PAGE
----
9191 Pinecroft Dr Suite 180 The Woodlands, TX 77380
Dentures, Partial Dentures & Denture Repairs
Dentures, Partial Dentures & Denture Repairs in The Woodlands, TX
Removable dentures replace missing teeth and the gum tissue that surrounds them. The denture can be complete or partial. Complete dentures are used when all teeth on either the upper or lower jaw are missing. Partial dentures are used when one or more teeth are remaining in the upper or lower jaw.
Immediate Dentures vs. Conventional Dentures
Complete dentures can be either "conventional" or "immediate." Conventional dentures are made after the teeth have been removed and the gum tissue has begun to heal. Dr. Stewart usually estimates that a conventional denture will be ready for placement in the mouth about 8 to 12 weeks after the teeth have been removed.
Unlike conventional dentures, immediate dentures can be positioned as soon as the teeth are removed, so you won’t have to be without teeth during the healing period. But because bones and gums shrink during the healing period after tooth removal, a disadvantage of immediate dentures compared with conventional dentures is that they require more adjustments to fit properly. Immediate dentures should only be considered a temporary solution until conventional dentures can be made.
What is the development process?
The denture development process takes a few weeks and several appointments. Once the Dr. Stewart determines what type of appliance is best for you, the general steps are to:
Make a series of impressions of your jaw and take measurements of how your jaws relate to one another and how much space is between them.
Create models, wax forms, and/or plastic patterns in the exact shape and position of the denture to be made. You will "try in" this model several times and the denture will be assessed for color, shape, and fit before the final denture is cast.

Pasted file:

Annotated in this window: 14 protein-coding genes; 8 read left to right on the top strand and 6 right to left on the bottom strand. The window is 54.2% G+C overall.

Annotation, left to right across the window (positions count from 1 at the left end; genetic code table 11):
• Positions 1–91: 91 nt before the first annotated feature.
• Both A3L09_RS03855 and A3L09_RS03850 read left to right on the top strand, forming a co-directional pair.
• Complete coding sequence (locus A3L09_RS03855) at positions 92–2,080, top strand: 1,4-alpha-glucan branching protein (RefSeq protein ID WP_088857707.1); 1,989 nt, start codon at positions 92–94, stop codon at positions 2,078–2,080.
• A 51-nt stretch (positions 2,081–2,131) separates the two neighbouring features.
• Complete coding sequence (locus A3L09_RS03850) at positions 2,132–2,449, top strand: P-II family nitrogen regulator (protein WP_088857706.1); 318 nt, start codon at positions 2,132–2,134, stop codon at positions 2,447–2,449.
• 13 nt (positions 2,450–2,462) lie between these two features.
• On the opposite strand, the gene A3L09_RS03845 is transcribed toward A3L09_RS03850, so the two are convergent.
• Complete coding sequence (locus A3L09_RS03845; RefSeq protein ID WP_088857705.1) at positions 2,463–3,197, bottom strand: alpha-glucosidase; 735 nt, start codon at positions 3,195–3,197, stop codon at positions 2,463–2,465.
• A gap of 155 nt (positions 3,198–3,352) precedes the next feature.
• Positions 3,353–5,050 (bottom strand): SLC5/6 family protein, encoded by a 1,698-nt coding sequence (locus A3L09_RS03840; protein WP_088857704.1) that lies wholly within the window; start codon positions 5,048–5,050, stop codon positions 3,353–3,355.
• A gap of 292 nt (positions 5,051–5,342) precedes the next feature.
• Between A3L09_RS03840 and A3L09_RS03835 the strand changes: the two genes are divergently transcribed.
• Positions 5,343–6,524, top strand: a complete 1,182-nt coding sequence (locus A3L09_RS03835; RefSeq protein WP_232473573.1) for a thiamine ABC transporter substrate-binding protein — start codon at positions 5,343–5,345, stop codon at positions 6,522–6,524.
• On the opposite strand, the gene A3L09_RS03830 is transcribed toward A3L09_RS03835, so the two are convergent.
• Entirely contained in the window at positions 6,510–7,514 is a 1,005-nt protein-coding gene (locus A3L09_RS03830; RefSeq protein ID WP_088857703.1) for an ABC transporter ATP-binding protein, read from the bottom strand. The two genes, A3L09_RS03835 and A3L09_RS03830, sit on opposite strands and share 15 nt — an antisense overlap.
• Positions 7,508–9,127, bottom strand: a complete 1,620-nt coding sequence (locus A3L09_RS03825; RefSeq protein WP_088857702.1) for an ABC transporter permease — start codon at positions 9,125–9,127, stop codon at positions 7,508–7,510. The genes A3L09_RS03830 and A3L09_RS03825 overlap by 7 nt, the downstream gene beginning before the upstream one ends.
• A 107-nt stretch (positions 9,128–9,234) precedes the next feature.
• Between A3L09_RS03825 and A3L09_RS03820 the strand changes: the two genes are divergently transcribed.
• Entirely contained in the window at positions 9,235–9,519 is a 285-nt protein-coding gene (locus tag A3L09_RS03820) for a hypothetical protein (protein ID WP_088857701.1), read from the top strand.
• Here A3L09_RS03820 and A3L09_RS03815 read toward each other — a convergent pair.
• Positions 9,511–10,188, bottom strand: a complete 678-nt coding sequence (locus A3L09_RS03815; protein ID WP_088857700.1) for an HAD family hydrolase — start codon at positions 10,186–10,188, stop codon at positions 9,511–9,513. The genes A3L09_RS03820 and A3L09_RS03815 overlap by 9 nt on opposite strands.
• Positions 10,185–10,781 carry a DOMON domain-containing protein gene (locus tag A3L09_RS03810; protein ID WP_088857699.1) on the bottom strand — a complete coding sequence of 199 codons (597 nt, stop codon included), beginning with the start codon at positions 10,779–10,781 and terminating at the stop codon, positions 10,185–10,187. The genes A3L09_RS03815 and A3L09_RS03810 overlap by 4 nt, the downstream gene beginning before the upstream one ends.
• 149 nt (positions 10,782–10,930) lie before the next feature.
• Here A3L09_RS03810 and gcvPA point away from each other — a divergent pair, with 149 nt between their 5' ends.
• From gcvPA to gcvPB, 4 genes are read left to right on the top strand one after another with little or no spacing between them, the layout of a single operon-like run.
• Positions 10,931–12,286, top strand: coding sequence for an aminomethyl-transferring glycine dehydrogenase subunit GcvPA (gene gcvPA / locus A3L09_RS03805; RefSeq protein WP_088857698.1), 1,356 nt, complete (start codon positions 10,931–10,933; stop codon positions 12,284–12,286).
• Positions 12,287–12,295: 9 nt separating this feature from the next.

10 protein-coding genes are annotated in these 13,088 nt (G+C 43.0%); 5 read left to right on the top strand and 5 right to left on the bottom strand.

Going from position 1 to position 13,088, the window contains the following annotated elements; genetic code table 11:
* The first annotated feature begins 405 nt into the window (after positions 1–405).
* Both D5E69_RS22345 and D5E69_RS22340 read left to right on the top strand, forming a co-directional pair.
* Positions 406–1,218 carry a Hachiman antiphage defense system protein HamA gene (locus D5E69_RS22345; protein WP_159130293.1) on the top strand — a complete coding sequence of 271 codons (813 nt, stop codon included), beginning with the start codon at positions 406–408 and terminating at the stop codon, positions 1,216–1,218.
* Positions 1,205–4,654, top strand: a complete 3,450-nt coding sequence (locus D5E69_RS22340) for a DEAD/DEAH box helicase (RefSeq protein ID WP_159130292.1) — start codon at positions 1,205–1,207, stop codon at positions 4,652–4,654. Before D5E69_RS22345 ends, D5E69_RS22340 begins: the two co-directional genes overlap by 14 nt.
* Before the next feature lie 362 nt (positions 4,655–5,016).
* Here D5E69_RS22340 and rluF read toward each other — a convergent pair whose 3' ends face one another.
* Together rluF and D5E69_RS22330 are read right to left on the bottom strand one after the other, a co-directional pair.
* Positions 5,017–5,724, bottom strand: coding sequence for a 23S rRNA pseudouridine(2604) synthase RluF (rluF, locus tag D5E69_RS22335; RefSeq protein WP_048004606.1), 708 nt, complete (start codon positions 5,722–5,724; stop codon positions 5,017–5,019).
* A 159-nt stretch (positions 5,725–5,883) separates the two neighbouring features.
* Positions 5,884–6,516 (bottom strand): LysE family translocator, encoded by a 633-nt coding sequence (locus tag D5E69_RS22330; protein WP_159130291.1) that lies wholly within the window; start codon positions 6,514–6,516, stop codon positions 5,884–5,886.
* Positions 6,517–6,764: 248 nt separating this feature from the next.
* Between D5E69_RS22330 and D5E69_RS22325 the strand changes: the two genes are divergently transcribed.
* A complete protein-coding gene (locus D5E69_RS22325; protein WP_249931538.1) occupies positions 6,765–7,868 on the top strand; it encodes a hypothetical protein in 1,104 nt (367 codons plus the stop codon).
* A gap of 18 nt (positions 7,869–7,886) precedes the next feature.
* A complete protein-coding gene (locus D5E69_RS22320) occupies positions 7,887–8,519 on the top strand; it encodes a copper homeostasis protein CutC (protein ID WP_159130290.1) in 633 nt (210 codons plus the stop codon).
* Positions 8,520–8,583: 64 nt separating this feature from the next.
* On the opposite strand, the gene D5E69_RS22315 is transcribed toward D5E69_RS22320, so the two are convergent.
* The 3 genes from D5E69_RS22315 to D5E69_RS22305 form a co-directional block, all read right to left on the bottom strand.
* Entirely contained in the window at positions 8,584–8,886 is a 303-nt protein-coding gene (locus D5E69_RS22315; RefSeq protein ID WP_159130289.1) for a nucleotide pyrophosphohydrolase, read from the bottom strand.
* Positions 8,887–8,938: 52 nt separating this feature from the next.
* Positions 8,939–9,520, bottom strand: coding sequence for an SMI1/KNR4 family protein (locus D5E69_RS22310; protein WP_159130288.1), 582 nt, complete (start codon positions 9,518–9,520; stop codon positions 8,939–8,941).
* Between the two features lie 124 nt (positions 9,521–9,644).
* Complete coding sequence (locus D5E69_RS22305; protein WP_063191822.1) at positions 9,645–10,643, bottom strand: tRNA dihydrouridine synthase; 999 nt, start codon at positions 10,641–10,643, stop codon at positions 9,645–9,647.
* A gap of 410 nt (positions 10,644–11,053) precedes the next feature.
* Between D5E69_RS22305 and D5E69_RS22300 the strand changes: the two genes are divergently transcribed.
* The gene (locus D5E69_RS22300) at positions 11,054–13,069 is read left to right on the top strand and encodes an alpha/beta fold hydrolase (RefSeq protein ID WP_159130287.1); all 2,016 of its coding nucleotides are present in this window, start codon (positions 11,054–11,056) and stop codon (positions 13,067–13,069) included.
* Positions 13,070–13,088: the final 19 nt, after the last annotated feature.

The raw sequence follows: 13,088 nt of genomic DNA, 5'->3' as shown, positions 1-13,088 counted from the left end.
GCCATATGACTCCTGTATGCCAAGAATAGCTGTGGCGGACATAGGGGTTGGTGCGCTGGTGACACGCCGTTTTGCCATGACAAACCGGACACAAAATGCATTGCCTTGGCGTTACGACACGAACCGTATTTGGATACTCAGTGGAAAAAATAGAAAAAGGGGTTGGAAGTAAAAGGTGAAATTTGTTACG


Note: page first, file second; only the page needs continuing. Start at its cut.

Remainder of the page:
Cast a final denture
Adjustments will be made as necessary
Life with Dentures
New dentures may feel slightly odd or loose for a few weeks until the muscles of the cheeks and tongue learn to keep them in place and you get comfortable inserting and removing them. Also, it is not unusual for minor irritation or soreness to occur and for saliva flow to increase when you first start wearing dentures, but these problems will diminish as the mouth adjusts.
After getting dentures, you may have difficulty pronouncing certain words. If so, practice by saying the difficult words out loud. With practice and with time you will become accustomed to speaking properly with dentures.
If dentures "click" while you're talking, contact us. Dentures may occasionally slip when you laugh, cough, or smile. Reposition the dentures by gently biting down and swallowing. If any speaking problem persists, schedule a visit to resolve the issue.
Eating with new dentures will take a little practice and may be uncomfortable for some wearers for a few weeks. To get used to the new denture, start with soft foods cut into small pieces. Chew slowly using both sides of your mouth. As you get used to new dentures, add other foods until you return to a normal diet. Be cautious with hot or hard foods and sharp-edged bones or shells. And, avoid foods that are extremely sticky or hard. You should also avoid chewing gum while you wear the denture. Also, don't use toothpicks while wearing dentures.